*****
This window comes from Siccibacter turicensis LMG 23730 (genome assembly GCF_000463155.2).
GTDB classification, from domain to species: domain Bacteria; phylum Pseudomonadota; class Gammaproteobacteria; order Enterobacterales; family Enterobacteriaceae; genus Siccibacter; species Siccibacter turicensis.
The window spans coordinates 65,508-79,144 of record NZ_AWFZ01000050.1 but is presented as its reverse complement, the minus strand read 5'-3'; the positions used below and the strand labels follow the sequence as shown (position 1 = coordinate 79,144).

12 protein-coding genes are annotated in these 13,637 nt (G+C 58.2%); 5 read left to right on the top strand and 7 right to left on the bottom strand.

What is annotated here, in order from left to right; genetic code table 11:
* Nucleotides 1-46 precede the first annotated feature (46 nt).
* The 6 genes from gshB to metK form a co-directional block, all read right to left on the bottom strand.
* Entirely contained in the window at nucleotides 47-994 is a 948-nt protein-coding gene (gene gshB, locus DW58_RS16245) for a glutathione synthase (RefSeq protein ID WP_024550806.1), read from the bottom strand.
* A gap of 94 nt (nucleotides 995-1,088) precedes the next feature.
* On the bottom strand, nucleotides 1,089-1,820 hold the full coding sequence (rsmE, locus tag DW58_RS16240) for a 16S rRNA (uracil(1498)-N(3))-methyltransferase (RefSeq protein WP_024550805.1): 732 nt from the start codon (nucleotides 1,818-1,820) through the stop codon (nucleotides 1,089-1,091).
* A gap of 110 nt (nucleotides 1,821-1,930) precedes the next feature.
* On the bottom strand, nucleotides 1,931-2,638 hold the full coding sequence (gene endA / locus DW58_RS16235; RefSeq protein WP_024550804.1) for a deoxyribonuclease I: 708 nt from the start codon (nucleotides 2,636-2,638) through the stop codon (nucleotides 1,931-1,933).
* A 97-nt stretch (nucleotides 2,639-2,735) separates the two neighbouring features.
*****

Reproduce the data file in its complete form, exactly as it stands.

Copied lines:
This window comes from Siccibacter turicensis LMG 23730 (genome assembly GCF_000463155.2).
GTDB classification, from domain to species: domain Bacteria; phylum Pseudomonadota; class Gammaproteobacteria; order Enterobacterales; family Enterobacteriaceae; genus Siccibacter; species Siccibacter turicensis.
The window spans coordinates 65,508-79,144 of record NZ_AWFZ01000050.1 but is presented as its reverse complement, the minus strand read 5'-3'; the positions used below and the strand labels follow the sequence as shown (position 1 = coordinate 79,144).

12 protein-coding genes are annotated in these 13,637 nt (G+C 58.2%); 5 read left to right on the top strand and 7 right to left on the bottom strand.

What is annotated here, in order from left to right; genetic code table 11:
* Nucleotides 1-46 precede the first annotated feature (46 nt).
* The 6 genes from gshB to metK form a co-directional block, all read right to left on the bottom strand.
* Entirely contained in the window at nucleotides 47-994 is a 948-nt protein-coding gene (gene gshB, locus DW58_RS16245) for a glutathione synthase (RefSeq protein ID WP_024550806.1), read from the bottom strand.
* A gap of 94 nt (nucleotides 995-1,088) precedes the next feature.
* On the bottom strand, nucleotides 1,089-1,820 hold the full coding sequence (rsmE, locus tag DW58_RS16240) for a 16S rRNA (uracil(1498)-N(3))-methyltransferase (RefSeq protein WP_024550805.1): 732 nt from the start codon (nucleotides 1,818-1,820) through the stop codon (nucleotides 1,089-1,091).
* A gap of 110 nt (nucleotides 1,821-1,930) precedes the next feature.
* On the bottom strand, nucleotides 1,931-2,638 hold the full coding sequence (gene endA / locus DW58_RS16235; RefSeq protein WP_024550804.1) for a deoxyribonuclease I: 708 nt from the start codon (nucleotides 2,636-2,638) through the stop codon (nucleotides 1,931-1,933).
* A 97-nt stretch (nucleotides 2,639-2,735) separates the two neighbouring features.